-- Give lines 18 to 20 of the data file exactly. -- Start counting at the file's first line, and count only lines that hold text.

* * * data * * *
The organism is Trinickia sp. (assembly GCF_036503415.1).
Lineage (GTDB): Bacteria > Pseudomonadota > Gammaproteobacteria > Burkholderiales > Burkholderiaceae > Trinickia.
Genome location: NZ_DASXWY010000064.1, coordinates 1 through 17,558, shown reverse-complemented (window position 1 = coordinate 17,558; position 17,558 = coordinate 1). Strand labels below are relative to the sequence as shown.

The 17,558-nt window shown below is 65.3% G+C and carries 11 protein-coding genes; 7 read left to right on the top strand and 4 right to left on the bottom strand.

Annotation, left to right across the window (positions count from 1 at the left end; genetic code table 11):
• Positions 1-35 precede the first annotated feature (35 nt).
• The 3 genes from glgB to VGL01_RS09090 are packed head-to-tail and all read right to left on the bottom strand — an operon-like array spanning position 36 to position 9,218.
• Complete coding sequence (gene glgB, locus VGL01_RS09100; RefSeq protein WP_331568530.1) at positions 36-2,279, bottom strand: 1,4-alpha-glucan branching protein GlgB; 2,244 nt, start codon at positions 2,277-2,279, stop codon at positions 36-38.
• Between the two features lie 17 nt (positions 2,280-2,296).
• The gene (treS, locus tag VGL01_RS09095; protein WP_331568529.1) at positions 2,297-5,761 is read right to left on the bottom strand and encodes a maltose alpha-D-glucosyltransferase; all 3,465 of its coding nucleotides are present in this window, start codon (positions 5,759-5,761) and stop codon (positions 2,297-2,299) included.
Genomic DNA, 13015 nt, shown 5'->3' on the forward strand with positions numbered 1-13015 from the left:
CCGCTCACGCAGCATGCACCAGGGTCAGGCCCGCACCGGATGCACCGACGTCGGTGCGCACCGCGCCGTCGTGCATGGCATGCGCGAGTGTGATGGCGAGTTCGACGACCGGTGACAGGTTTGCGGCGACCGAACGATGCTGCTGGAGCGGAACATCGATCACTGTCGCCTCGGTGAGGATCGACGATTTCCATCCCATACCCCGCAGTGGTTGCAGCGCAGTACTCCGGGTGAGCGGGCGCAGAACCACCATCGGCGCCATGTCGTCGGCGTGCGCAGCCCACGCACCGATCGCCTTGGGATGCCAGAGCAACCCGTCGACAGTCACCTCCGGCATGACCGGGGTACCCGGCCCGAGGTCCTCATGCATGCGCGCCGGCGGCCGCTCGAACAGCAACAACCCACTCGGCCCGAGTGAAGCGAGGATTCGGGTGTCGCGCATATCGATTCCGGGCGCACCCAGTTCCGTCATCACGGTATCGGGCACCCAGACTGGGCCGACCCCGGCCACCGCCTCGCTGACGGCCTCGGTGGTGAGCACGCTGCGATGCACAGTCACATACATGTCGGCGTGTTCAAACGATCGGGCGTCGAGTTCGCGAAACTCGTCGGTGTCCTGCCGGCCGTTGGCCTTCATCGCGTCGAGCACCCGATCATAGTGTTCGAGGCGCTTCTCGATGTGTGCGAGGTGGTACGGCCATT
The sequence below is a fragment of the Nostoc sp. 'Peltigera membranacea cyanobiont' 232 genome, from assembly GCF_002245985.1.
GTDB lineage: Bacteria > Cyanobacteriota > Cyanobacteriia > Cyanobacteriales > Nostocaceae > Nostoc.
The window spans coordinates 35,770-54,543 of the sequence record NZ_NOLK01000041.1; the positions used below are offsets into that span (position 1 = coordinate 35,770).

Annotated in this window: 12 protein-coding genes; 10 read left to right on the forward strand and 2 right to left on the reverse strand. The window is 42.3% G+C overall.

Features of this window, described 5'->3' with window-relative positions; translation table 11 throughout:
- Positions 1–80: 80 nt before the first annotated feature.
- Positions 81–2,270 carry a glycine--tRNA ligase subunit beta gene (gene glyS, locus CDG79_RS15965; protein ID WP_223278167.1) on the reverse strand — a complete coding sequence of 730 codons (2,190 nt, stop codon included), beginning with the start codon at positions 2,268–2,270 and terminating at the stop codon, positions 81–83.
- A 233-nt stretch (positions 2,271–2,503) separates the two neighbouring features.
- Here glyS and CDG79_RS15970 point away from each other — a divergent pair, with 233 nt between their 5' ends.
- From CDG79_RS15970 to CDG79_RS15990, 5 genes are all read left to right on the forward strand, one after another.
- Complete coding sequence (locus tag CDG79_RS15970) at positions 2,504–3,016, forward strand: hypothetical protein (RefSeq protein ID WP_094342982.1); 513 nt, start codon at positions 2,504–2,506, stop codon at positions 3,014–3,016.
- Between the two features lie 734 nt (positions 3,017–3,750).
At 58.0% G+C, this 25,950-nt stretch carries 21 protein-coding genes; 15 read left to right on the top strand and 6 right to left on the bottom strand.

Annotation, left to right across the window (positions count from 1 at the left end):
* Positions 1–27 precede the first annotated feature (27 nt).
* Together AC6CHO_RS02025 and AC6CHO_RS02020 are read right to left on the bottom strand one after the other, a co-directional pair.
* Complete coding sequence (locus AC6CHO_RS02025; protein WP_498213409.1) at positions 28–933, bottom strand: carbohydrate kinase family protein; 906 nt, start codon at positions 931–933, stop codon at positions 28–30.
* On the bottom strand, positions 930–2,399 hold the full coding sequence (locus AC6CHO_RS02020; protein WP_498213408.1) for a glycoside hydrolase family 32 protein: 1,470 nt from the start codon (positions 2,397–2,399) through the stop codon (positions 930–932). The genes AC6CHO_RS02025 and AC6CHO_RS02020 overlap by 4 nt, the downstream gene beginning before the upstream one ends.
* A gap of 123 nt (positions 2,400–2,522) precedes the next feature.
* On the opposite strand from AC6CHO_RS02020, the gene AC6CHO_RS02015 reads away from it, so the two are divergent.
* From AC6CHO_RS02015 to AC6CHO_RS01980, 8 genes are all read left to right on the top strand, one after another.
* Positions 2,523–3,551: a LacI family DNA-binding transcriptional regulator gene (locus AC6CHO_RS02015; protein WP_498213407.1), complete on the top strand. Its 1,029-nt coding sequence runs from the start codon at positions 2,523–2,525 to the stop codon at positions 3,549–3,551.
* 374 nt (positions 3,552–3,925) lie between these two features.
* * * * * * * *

- Positions 1–80: 80 nt before the first annotated feature.
- Positions 81–2,270 carry a glycine--tRNA ligase subunit beta gene (gene glyS, locus CDG79_RS15965; protein ID WP_223278167.1) on the reverse strand — a complete coding sequence of 730 codons (2,190 nt, stop codon included), beginning with the start codon at positions 2,268–2,270 and terminating at the stop codon, positions 81–83.
- A 233-nt stretch (positions 2,271–2,503) separates the two neighbouring features.